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El blog de Mikel Niño
Emprendimiento digital, startups, Big Data Analytics y nuevos modelos de negocio

Five keys for Customer Development interviews to give your customers the POWER to co-create your startup

One of the essential tools to "get out of the building", as proposed by Steve Blank, is doing interviews (not surveys or questionnaires sent by email, but face-to-face fieldwork doing individual interviews) to our potential customers, so they can help us working on the hypotheses proposed for our startup's business model.

First, let's put this tool in the context of Customer Development steps:


Steve Blank's Customer Development steps (steveblank.com)

We must focus on the first two steps while creating our startup, pivoting around them until we identify a repeatable and scalable business model. Those iterations help us developing our hypotheses (proposing, validating, discarding or re-formulating them) until we can turn them into facts on which to base our business model, and that's where interviews play a crucial role.

But, how should we organize this kind of interviews, in order to get as much value as possible out of them? Let me highlight five simple keys that I've found particularly useful, and that I've summed up in the goal of "giving your customers the POWER to co-create your startup":

1. P for Plan. While this might sound too obvious an advice, more often than not, we tend to trust our improvisation ability too much, hoping that the right questions will come up when necessary. The better your effort planning the interview in advance by preparing a detailed script taking all possible questions into account, the greater the value you'll get out of it.

2. O for Open. Don't limit your interview with questions too biased towards your own business idea (in the words of Justin Wilcox: "1st rule of validating your idea: Do not talk about your idea"). Try to open up your views and don't pose questions with the sole purpose of corroborating your hypotheses, but to understand your customers' problems better (even though you find out that these are not the problems you were looking for).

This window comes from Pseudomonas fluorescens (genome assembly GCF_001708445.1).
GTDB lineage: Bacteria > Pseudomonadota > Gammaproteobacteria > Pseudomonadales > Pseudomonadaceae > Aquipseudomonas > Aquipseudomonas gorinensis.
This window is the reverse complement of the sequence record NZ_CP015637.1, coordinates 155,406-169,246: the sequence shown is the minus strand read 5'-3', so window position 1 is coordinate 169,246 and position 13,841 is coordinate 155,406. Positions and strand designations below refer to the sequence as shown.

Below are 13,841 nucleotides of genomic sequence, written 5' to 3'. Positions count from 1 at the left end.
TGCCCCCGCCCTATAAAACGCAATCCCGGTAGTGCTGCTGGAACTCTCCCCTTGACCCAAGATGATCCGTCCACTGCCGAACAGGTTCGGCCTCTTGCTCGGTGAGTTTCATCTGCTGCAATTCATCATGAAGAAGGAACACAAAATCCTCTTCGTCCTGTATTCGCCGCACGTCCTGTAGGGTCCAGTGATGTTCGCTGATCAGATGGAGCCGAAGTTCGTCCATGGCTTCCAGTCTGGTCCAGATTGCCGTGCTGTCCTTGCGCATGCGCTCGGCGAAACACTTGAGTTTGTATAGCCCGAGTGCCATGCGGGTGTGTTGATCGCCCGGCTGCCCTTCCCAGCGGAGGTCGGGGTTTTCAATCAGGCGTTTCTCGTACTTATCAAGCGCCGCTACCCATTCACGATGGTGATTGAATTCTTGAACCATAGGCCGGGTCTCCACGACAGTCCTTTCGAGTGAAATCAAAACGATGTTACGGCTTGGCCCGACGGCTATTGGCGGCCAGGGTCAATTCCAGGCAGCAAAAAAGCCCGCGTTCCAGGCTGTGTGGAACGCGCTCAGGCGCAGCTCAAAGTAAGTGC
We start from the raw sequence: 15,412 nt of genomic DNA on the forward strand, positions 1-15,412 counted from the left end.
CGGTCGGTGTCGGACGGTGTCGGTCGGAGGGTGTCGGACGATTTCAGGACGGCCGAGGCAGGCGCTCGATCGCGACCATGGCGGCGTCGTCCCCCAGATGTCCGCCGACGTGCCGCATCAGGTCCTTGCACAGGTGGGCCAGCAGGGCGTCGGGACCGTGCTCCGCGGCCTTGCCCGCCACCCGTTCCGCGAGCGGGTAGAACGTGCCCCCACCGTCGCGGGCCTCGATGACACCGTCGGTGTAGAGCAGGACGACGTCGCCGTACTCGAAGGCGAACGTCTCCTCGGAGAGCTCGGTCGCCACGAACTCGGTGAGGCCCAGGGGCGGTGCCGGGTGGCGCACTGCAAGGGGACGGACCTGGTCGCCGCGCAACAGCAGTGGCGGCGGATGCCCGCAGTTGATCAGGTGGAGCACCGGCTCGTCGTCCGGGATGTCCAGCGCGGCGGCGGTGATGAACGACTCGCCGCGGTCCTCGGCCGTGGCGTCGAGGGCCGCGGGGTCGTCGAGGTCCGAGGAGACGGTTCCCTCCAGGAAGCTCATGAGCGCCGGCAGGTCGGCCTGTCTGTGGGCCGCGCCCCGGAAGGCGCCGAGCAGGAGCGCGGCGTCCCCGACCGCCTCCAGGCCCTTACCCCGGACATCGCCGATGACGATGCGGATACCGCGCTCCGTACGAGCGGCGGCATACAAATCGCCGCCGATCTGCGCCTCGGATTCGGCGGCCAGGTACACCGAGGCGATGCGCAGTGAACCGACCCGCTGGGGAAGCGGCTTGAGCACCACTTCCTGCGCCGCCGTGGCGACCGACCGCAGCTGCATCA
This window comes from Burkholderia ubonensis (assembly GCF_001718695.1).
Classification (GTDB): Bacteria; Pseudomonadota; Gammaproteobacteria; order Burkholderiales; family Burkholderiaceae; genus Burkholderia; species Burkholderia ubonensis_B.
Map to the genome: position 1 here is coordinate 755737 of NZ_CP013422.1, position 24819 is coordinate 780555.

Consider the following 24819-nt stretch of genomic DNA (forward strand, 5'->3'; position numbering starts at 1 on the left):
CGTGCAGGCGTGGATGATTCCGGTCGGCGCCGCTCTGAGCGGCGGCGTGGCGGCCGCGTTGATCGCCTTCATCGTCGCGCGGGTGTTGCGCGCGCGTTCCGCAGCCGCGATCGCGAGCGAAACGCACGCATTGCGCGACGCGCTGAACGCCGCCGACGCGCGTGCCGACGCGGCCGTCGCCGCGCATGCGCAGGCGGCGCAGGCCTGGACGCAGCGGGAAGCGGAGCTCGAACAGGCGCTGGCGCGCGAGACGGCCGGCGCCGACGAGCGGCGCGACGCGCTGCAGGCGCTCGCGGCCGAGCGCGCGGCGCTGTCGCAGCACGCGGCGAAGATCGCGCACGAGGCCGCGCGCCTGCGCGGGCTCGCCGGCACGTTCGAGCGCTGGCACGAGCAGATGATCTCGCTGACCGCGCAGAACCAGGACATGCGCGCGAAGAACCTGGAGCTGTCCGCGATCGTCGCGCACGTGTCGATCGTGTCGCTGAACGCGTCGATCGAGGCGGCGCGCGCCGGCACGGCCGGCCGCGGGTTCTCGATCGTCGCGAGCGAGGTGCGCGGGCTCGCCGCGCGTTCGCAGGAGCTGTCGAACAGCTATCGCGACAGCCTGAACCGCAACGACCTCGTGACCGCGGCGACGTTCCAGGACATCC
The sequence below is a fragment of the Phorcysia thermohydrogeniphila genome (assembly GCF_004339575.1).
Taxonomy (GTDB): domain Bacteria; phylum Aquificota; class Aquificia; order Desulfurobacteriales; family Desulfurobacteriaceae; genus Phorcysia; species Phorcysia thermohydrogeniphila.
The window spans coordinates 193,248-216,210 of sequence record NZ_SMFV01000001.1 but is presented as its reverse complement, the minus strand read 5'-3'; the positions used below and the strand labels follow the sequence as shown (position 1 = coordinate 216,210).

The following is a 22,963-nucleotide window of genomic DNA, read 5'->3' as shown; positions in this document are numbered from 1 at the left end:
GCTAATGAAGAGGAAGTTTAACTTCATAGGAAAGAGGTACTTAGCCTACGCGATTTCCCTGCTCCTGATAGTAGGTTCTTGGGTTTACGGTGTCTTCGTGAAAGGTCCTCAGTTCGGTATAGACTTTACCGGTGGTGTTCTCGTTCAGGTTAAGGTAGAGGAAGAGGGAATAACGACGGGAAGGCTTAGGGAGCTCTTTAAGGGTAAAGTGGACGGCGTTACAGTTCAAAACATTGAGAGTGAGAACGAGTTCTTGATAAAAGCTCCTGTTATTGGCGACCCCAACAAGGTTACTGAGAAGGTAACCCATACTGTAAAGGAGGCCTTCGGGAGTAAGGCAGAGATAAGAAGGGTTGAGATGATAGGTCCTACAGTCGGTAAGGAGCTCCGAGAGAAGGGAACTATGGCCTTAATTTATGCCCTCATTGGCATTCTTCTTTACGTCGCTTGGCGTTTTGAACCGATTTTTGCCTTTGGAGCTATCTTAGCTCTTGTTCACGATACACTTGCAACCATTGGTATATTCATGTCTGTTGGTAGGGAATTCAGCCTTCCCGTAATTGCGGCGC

3. W for Write. Although you may set up an informal atmosphere for the interview, you should give it the formalism it deserves, so take your time writing down everything that sounds relevant for your work. Share this goal with your interlocutors, so that it doesn't seem odd if sometimes you look too focused on this task.

4. E for Elaborate. Avoid yes/no questions and try to get your customers to elaborate on their own stories about the problem you're working on: details about their personal experiences, why they found those experiences satisfactory (or not), what they would change about them, etc. Make sure you understand correctly what they're telling you by giving them constant feedback.

5. R for Refrain yourself from talking too much :-) Remember that your interlocutors must play the starring role during the conversation, so you should focus on active listening. Quoting Kate Rutter, your role during the interview must be: "90% listening, 10% talking". As a last advice, don't forget including in that 10% your appreciation for their time and contributions.

[Haz clic aquí para la versión en español de esta entrada]

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